Others are more won over: “[A]t its most likable, Son of Rambow evokes the rush of discovery that turns budding cinephiles into lifers–that delight in finding a film that seems to express or coalesce some inchoate yearning, including a yen to share,” writes Jim Ridley at the Village Voice. Dana Stevens at Slate dislikes the ending but still finds that “Son of Rambow bristles with the anarchic energy of late childhood and a genuine respect for the life-changing power of movies–even (or especially) the schlocky ones.” Michael Koresky at indieWIRE believes the film “jumps uneasily between gritty and surreal, never quite plumbing the depths of the childhood imagination as winningly as darker though more convincingly fanciful films like ‘Heavenly Creatures’ or ‘The Butcher Boy,'” but likes the way “the writer-director refrains from stargazing, dewy appeals to the ‘magic’ of cinema, even at the film’s effectively emotional denouement.” And Manohla Dargis at the New York Times adds that “although the film’s visual style feels more borrowed than organic, there’s enough truth to Will and Lee’s actions — and to the uninflected, touching performances of the two young leads — to keep the film humming along, even when Mr. Jennings veers into sentimentality and lets one too many tear drop.”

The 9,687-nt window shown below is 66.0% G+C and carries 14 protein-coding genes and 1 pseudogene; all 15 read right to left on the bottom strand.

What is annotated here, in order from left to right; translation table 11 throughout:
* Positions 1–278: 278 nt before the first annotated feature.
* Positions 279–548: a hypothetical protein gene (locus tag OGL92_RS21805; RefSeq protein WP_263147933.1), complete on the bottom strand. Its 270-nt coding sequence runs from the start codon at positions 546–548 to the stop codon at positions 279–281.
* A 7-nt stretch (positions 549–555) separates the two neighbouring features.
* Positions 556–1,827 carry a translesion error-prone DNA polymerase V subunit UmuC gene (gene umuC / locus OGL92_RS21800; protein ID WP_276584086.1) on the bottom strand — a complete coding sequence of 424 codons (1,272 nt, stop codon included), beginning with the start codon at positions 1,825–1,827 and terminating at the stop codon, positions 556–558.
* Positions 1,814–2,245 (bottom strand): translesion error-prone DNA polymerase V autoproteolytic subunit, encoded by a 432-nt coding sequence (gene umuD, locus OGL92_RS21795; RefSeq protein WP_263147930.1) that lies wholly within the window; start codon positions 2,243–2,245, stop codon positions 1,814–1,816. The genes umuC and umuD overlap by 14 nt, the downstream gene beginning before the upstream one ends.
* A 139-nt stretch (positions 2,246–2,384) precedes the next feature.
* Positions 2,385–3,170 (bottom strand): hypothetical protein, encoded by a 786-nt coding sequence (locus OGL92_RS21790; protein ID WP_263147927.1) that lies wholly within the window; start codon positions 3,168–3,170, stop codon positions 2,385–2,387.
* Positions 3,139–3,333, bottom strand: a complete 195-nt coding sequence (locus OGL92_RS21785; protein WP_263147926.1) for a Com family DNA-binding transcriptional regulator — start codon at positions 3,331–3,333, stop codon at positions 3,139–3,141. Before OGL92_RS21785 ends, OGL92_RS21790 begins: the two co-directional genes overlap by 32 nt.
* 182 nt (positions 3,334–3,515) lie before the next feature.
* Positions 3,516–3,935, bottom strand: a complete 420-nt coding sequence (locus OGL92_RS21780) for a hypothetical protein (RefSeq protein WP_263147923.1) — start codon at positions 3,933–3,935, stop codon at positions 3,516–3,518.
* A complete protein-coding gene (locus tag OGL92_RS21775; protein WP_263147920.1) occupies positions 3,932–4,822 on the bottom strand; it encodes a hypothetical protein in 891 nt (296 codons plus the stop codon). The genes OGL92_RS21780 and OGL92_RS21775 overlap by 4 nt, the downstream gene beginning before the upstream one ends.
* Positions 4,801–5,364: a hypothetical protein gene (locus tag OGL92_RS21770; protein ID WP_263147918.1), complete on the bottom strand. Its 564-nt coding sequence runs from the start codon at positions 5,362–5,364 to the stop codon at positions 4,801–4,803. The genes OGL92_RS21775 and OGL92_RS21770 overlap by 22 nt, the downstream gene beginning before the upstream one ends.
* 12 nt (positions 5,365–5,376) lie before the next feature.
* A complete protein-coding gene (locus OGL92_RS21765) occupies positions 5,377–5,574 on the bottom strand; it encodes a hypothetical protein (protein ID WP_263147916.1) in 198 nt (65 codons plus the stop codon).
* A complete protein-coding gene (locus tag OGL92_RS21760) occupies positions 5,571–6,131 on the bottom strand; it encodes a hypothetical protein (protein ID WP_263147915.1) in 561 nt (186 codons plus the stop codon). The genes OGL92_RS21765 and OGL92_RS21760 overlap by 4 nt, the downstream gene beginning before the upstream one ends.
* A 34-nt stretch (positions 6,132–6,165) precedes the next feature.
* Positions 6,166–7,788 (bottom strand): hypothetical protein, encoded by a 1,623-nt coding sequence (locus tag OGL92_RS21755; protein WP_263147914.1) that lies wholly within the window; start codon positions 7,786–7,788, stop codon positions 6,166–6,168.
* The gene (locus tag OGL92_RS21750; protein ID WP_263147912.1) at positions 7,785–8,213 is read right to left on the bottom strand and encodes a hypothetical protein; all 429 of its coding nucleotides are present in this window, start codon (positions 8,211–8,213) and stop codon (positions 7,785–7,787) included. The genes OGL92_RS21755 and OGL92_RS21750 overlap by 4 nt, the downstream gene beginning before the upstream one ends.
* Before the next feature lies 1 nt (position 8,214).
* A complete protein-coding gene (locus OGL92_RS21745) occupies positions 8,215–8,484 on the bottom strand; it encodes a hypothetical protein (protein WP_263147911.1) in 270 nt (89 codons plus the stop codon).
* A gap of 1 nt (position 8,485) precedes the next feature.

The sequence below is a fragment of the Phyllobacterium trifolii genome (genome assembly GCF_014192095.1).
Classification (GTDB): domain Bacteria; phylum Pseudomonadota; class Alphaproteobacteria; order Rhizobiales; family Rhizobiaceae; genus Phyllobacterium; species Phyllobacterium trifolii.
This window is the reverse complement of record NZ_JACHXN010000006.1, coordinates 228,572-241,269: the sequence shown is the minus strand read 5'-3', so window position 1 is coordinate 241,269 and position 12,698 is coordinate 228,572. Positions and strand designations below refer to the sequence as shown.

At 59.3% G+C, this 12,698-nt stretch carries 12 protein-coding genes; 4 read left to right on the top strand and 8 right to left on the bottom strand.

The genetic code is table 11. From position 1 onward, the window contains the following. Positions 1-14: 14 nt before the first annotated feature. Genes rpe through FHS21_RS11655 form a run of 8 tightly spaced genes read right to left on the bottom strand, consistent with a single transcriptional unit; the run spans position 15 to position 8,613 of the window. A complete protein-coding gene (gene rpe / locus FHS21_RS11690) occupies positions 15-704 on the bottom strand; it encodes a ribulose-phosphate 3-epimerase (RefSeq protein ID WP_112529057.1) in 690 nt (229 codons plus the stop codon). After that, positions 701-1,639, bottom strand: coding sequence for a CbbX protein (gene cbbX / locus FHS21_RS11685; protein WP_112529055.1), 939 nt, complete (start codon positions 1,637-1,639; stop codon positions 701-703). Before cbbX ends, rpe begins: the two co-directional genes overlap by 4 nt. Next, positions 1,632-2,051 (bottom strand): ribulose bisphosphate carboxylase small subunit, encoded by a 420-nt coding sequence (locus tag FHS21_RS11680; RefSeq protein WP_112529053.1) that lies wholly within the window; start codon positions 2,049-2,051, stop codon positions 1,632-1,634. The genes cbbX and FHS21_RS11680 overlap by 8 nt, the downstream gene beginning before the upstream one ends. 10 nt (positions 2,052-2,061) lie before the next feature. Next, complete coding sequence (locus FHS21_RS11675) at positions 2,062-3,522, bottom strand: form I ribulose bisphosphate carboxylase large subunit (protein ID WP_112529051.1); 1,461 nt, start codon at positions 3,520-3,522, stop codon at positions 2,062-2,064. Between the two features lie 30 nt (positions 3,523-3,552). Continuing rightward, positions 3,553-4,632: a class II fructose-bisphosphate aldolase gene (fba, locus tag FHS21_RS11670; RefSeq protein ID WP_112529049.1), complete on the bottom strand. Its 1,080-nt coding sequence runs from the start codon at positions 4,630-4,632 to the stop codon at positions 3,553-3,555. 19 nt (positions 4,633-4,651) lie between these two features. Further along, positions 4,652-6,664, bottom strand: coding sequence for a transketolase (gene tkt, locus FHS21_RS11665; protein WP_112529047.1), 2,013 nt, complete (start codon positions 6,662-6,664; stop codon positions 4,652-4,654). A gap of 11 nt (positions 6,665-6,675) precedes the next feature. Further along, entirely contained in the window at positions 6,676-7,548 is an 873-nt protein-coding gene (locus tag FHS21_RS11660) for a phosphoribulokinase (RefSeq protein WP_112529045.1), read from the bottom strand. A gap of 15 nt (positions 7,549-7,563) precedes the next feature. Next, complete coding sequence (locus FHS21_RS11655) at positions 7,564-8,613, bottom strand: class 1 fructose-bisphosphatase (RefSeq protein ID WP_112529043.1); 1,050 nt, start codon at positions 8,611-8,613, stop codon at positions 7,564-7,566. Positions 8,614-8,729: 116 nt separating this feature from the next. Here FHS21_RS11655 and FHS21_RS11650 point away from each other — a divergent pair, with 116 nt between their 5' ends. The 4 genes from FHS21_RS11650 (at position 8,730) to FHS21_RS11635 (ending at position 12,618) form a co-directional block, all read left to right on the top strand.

[Photo: “Son of Rambow,” Paramount Vantage, 2007]

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The Best Of The Last

Portlandia Goes Out With A Bang

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The end is near. In mere days Portlandia wraps up its final season, and oh what a season it’s been. Lucky for you, you can watch the entire season right now right here and on the IFC app, including this free episode courtesy of Subaru.

But now, let’s take a moment to look back at some of the new classics Fred and Carrie have so thoughtfully bestowed upon us. (We’ll be looking back through tear-blurred eyes, but you do you.)

Couples Dinner

It’s not that being single sucks, it’s that you suck if you’re single.

Cancel it!